The first and only preventative HIV vaccine showed no adverse effects in a human preliminary trial, Canadian scientists said on Tuesday.

Dr Chil-Yong Kang and his team at Western University said the SAV001-H vaccine holds "tremendous promise" for success in the final phases of testing now that the first hurdle has been accomplished.

Sumagen Canada, a company that supported the clinical development of the vaccine, said that patient enrollment has progressed smoothly and there have been no adverse effects observed including local reactions, signs/symptoms and laboratory toxicities after patients were injected with the genetically modified killed-whole virus.

Men and women aged 18 to 50 were enrolled in the study and randomised to be treated with the vaccine or a placebo.

The interim data showed a significant increase in the HIV-1 antibody formations after SAV001-H administration compared to the base line in some patients, Sumagen said in a statement.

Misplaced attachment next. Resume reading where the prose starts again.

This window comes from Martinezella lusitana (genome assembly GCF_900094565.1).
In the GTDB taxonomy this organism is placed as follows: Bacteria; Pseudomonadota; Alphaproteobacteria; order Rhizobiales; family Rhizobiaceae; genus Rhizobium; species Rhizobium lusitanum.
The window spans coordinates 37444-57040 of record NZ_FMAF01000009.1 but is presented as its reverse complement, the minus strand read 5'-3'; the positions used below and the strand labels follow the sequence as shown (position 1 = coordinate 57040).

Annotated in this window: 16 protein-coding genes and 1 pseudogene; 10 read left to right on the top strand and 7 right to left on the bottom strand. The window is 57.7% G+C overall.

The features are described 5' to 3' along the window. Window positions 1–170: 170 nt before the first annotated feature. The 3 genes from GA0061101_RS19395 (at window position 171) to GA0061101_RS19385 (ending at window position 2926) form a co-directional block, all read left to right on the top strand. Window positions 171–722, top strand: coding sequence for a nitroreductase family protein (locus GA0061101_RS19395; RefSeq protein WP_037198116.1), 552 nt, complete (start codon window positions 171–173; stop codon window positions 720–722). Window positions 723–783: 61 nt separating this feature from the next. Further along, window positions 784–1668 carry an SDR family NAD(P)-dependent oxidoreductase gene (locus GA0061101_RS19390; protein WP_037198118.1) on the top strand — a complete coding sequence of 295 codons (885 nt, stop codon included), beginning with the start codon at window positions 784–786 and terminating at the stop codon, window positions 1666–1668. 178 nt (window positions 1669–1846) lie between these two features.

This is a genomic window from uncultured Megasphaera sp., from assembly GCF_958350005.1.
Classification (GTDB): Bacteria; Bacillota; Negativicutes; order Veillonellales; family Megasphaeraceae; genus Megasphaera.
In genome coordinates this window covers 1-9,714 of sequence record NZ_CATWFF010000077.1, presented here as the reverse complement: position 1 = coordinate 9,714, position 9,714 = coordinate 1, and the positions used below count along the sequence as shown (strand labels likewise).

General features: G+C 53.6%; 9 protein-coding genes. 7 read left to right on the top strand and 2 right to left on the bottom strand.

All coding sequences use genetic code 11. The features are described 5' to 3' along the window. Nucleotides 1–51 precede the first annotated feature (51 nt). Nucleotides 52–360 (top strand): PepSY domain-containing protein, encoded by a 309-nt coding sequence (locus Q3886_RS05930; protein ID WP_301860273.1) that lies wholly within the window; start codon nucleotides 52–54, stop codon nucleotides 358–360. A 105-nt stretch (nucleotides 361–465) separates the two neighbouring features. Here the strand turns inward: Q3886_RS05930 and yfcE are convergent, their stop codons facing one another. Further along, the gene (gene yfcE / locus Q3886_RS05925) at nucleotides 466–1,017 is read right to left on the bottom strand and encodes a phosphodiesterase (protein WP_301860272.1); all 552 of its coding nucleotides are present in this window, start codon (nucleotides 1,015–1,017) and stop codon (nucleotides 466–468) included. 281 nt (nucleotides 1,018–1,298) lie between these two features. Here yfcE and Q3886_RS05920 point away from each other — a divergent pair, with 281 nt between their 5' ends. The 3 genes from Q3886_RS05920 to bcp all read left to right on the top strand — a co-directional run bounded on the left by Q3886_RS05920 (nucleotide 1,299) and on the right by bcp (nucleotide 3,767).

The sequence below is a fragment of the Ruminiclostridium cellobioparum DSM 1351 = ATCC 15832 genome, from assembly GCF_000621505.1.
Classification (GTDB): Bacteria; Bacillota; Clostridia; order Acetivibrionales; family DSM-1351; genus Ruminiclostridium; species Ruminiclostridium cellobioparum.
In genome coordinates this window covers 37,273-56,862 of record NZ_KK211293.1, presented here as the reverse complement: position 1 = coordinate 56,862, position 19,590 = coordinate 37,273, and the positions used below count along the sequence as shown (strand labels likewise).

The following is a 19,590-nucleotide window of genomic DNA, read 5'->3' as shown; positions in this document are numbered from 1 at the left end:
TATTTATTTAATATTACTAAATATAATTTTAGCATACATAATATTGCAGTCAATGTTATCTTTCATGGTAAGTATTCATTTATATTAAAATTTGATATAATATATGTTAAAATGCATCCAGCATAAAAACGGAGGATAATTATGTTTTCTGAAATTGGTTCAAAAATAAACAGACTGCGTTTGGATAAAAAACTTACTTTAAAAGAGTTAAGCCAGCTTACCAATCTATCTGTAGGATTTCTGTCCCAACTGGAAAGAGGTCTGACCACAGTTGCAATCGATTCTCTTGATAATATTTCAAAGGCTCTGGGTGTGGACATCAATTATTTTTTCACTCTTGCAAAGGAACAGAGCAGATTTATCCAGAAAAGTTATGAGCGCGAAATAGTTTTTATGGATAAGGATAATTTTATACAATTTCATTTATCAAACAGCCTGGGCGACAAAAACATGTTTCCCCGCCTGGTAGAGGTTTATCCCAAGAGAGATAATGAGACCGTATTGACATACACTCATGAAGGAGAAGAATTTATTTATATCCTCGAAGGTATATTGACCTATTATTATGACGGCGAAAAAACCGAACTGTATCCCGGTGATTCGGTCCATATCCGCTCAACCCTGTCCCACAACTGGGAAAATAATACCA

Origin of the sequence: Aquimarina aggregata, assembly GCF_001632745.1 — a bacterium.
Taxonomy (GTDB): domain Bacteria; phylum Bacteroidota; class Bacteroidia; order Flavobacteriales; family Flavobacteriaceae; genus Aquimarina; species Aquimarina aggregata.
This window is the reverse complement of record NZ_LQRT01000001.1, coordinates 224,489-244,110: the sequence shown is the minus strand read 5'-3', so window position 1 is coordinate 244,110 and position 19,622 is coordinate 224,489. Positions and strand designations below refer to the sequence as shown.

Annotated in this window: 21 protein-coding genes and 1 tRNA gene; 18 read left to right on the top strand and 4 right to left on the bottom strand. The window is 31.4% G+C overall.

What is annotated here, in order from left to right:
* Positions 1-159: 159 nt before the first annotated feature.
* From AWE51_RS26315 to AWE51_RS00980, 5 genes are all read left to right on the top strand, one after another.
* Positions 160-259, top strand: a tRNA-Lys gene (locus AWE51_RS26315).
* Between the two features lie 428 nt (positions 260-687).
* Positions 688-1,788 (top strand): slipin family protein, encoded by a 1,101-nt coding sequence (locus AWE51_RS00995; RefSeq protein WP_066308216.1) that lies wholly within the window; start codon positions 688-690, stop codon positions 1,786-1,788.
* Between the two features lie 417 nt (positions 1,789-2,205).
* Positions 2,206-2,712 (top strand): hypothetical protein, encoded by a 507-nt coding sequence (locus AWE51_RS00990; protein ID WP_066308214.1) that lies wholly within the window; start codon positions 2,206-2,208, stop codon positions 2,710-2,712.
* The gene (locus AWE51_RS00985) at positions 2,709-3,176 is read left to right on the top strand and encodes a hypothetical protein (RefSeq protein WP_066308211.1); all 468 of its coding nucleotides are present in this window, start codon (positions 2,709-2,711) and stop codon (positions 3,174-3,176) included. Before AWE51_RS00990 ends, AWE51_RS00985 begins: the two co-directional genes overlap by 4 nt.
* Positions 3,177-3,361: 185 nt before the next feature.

Sumagen spokesperson Dr Dong Joon Kim said; "We have proven that there is no safety concern of SAV001-H in human administration and we are now prepared to take the next steps towards Phase II and Phase III clinical trials. We are delighted to be one step closer to the first commercialised HIV vaccine."

A Phase II trial will later measure immune responses in humans, involving approximately 600 HIV-negative volunteers who are in the high-risk category for HIV infection.

Finally, a Phase III study will measure the efficacy of the vaccine, involving approximately 6,000 HIV-negative volunteers who are also in the high-risk category for HIV infection.

Image: Interim data showed an increase in HIV-1 antibody formations in those patients injected with SAV001-H. Photo: Courtesy of